Film Review: The Beauty Inside (South Korea, 2015)

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The Beauty Inside is a beautiful debut movie from director Baek Jong-Yul that despite the fictional story line that it bears, it still holds contact with the realistic side of life. The movie won Best New Director on the 52nd Daejong Film Awards and Best Editing on the 36th Blue Dragon Film Awards.

“I was used to this. My condition. I was fine with it. But since i met you, it became awkward and painful. I wanted to meet you and talk to you. I missed you. ”

Using the main character’s voice, it tells a story of guy name Kim Woo Jin (Park Seo Joon, Lee Jin Wook, Park Shin Hye, Seo Kang Joon, Juri Ueno, Lee Dong Wook, etc.) who turns into a different person every time he sleeps. A man, woman, old lady, child, foreigner, you name it all. The movie starts by showing a flashback for when it all first started, just like his father he inherited the same gift. With only his mother and best friend Sang Baek (Lee Dong Hwi) knowing the truth, Woo Jin live as a furniture maker in the shadow. It all changes when he met Hong Yi Soo (Han Hyo Joo) and decided to strive for their relationship despite all odds. The road to happiness was nothing smooth, despite the frustration and tears Woo Jin always tries to find his way back to Yi Soo, but how long will such love last?

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The flashback was beautifully depicted with a black and white color, from the first terror he encountered and how life was so miserable and lonely. But then as his persistent best friend Sang Beck who keeps coming to look for Woo Jin came, he finally decides to reveal the secret. Having his friend by his side, the visual slowly becomes a bit more vibrant with colors, which i think depicted his state then.

The moment Woo Jin met Yi Soo the pace of the movie becomes slow, however the way they started to fall for each other, at least from Yi Soo side seems a bit too fast and unrealistic. She met him for the first time and agrees to be taken to an unknown place for dinner with a stranger who constantly talking about nonsense (in this sense since it’s Woo Jin first time asking a girl out, it might seems natural for him to be awkward and random). From then on their relation grows quite fast and it all stops when Yi Soo finds out about the truth. The story takes time as Yi Soo tries to understand the whole situation. It then sets off again when their relation starts to bloom.

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“I’ll find you before you find me” that’s what Woo Jin promised Yi Soo. Woo Jin finds the comfort that he’s been longing in Yi Soo, he himself seeing a future with the love of his life. However he never realises how it’s a burden for her, seeing a stranger everyday, bearing the rumors around, he’s being selfish and not understanding what he put her through. As realistic as this movie can be, both side have their own struggle and striving. Yi Soo pushing aside her problem and trying to hold on to the unrealistic relation, while Woo Jin who delusion himself in such relation wasn’t concentrating enough to his work anymore.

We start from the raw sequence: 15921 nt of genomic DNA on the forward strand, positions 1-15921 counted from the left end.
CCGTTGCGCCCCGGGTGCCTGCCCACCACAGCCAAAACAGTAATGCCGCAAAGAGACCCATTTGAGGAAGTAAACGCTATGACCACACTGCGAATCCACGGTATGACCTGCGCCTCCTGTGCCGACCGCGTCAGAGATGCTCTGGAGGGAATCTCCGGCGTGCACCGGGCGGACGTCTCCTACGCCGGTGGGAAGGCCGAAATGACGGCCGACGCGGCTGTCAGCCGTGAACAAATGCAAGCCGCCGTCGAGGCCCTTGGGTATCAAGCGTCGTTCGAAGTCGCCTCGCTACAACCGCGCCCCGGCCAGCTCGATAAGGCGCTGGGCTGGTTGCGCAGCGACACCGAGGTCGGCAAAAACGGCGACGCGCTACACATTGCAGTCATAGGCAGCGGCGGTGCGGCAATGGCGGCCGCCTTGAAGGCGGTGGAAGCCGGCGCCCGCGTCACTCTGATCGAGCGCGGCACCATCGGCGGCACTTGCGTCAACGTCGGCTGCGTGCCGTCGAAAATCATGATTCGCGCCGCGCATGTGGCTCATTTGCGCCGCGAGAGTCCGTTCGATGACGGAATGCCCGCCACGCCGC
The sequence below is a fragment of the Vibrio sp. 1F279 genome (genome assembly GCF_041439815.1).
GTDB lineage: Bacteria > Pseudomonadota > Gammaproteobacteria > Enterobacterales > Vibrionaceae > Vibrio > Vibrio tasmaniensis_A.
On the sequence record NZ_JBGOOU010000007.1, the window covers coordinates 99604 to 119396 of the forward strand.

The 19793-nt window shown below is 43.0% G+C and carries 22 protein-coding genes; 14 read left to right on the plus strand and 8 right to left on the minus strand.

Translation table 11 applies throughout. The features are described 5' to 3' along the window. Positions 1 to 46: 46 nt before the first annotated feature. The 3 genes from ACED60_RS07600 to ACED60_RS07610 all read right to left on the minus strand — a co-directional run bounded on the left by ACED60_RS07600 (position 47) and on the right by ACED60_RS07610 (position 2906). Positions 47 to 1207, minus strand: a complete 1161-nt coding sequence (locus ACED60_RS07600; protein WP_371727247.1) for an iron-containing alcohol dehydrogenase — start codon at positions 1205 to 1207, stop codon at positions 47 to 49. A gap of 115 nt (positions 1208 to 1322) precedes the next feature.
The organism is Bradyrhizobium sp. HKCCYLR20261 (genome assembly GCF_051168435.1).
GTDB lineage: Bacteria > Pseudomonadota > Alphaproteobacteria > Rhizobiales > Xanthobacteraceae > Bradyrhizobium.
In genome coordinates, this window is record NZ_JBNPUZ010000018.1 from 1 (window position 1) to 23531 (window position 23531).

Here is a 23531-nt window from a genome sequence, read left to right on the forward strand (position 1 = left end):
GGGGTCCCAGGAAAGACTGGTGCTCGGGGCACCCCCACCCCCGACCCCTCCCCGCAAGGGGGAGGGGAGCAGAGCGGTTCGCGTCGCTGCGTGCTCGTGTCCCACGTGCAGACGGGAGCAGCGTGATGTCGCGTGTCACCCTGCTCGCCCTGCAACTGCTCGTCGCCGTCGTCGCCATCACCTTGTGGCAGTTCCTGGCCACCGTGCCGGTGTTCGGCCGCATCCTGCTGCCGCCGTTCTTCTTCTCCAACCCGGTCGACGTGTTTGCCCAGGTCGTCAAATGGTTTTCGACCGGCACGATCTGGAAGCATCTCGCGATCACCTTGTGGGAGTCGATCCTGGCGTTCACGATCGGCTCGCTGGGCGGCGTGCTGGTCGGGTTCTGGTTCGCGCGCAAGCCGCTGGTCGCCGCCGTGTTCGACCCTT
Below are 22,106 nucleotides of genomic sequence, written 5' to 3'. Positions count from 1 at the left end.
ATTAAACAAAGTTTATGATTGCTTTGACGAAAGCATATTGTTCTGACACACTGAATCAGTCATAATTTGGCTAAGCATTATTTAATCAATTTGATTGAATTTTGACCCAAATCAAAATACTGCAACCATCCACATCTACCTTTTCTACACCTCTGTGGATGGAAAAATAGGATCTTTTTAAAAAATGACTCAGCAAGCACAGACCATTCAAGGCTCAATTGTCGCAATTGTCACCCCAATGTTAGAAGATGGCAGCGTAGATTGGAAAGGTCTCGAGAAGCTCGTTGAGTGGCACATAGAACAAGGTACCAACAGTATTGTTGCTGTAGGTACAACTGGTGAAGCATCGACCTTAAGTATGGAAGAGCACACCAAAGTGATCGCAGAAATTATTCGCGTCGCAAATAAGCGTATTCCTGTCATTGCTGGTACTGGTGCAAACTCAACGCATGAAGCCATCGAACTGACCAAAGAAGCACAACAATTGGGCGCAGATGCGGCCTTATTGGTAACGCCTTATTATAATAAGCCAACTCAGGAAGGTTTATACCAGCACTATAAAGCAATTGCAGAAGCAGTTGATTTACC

The highest peak of the movie was when they spend a night together, it’s the peak of their relation as well as the turning point of the story. “Are you okay being with him? It must be hard on you” a question that Yi Soo never really ask to herself. The movie is simple yet it tells the story of a complicated love, it’s a warm movie that gives laugh and tears at the same time. I would personally praise director Baek Jong Yul for creating such delicate and beautifully composed movie, it is definitely a struggle to keep such fictional storyline back to the realistic ground. And i would say the movie is such an interesting depiction against what Korea is today, that beauty is not always what’s on the outside.

Interestingly, the movie was based on American social film The Beauty Inside directed by Drake Doremus. The movie presented by Intel and Toshiba snatched a few awards under their belt. Several scenes and script lines were used exactly the same. However one distinct thing that you can tell is how Asian and Western countries have such different cultures. In the American version, Alex (Woo Jin) and Lia (Yi Soo) action and conversation was rather very straight forward compared to the Korean version. In this sense it made the story becomes rushed and bland whereas the Korean version was very delicately piece together making the viewers drawn into their love and pain (but this makes sense since the American version is only 30 minutes compared to the Korean one which is 2 hours long). The American version also ended way earlier than the Korean version, the unrealistic ending of Alex and Lia made the movie ‘too fairytale’ to be true.

“I love the Kim Woo Jin inside, right here” – The Beauty Inside is a beautifully crafted movie that is more than meets the eyes, it holds a moral for the Korean society today and other who watch it.

Review Score: FOUR STARS (OUT OF FIVE)

Check out the trailer to The Beauty Inside: